Jeanne Dielman, 23, Quai du Commerce 1080 Bruxelles

Jeanne Dielman, 23, Quai du Commerce 1080 Bruxelles ★★★★½

"How could you know? You're not a woman."

The perfect feminist counterweight to Vera Chytilova's manic Daisies. To appropriate a thought from this week's episode of Filmspotting (#791: Tenet | I'm Thinking of Ending Things), if Daisies is concerned with exteriority, then Jeanne Dielman is concerned with interiority — each to their own radical degrees.

Jeanne Dielman, 23, quai du Commerce, 1080 Bruxelles is a sparse, methodical, and hypnotic accomplishment that urges us to look beneath the surface of a widowed mother's lonely existence.

It feels strange to watch, but silence and stasis are things we experience on a daily basis. Akerman resists the urge to blow past the “empty” moments; she resists the urge to be conventionally cinematic. Instead, her camera forces and restricts our gaze on Jeanne's ostensibly peaceful life of domesticity.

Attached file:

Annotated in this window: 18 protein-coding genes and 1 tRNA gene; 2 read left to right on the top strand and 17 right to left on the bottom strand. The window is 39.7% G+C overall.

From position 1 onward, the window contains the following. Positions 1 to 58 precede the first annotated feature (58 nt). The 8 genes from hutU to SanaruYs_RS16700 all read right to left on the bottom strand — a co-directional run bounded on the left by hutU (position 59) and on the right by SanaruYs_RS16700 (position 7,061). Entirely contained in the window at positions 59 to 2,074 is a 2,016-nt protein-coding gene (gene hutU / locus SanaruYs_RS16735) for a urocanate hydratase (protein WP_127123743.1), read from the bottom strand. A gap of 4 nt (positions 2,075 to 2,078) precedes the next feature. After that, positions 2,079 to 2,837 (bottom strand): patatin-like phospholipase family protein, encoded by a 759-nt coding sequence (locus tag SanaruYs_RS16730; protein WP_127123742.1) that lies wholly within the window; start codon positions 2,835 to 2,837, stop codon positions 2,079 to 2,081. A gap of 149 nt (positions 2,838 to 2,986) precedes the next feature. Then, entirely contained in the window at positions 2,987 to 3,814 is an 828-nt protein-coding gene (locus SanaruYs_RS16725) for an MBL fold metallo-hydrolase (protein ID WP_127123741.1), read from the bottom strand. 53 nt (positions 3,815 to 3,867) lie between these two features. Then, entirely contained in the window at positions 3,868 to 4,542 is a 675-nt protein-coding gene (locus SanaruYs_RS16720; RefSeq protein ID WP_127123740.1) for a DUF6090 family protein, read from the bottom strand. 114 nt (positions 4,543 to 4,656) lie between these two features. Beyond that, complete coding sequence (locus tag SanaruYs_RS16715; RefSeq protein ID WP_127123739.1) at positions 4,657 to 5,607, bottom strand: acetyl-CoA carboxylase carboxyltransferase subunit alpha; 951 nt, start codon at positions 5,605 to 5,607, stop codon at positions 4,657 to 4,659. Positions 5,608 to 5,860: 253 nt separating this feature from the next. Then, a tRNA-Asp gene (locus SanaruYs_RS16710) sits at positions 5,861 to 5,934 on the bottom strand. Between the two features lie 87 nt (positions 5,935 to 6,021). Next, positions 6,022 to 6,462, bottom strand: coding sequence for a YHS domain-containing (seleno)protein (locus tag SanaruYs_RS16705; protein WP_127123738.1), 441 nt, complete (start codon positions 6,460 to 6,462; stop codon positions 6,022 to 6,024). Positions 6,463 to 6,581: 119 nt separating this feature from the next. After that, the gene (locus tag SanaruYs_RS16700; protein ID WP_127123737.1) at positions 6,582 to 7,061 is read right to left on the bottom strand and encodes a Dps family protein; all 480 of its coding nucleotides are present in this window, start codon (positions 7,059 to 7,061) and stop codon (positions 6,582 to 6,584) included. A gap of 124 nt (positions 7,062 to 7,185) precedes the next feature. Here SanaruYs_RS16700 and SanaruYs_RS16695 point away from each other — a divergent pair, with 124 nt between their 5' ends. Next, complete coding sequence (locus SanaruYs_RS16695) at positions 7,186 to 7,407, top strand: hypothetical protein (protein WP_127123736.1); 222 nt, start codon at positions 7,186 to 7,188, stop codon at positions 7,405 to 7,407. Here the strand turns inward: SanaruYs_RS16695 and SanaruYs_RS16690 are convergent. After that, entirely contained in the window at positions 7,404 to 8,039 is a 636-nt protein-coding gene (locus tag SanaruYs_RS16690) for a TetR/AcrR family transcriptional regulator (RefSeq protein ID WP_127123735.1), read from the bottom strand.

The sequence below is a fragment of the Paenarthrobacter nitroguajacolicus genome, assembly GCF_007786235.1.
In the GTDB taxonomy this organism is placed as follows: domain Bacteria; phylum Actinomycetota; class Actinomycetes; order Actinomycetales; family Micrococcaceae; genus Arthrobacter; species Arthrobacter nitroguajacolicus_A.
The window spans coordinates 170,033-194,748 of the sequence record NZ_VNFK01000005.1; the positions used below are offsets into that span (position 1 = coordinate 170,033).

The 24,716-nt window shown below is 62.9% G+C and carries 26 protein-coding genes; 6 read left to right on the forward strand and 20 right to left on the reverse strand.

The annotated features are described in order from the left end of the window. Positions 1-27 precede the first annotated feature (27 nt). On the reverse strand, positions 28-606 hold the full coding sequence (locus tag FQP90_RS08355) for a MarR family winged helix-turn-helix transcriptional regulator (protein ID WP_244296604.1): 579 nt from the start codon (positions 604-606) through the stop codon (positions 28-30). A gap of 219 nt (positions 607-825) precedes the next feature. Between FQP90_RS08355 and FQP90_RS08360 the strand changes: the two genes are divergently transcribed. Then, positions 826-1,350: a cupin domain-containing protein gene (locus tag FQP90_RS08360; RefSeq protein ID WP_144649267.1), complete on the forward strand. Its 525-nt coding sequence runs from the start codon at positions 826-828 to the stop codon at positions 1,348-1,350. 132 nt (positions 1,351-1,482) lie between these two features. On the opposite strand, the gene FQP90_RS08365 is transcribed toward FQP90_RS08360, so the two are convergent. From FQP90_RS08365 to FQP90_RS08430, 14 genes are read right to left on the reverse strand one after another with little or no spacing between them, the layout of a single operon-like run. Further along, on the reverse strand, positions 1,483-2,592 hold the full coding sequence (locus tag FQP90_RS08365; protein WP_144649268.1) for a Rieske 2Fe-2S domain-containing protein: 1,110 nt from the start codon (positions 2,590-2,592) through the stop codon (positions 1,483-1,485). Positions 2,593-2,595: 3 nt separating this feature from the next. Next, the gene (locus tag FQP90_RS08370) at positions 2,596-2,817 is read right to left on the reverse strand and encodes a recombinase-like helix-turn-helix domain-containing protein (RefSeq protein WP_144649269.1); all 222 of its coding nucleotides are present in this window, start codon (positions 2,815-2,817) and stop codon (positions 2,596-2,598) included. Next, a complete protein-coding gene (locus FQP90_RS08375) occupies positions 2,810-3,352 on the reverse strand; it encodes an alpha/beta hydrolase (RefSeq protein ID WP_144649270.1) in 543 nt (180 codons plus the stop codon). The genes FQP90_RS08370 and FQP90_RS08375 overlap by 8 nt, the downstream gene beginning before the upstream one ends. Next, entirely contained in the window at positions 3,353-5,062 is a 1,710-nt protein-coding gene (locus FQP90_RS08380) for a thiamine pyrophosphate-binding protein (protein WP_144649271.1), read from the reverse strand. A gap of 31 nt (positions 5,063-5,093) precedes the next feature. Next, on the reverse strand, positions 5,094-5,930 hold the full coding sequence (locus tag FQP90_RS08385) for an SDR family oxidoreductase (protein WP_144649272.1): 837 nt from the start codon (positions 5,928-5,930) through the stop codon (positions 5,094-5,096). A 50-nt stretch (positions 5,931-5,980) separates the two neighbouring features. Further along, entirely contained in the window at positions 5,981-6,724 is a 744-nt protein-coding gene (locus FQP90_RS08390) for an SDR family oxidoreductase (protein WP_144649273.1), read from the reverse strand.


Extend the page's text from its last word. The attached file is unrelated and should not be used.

I literally gasped when a new camera angle broke the film's cyclical style. Before we even realize what's happened, we know something is amiss. With the flick of a switch — just the opposite, actually — the facade begins to crumble.

For what Akerman is trying to accomplish, this film absolutely needs its challenging runtime. Its pace manages to recalibrate our viewing posture and formal expectations. In other words, Jeanne Dielman wants to lull us into its unconventional style and slow tempo so that even the slightest interruption of its rhythm is a jarring experience.

So then why do its final moments feel hopelessly inevitable?

Nothing we've seen has led us to believe that Jeanne is capable of such a thing. And yet everything we've seen has led us to believe that this was the only way this was going to end.

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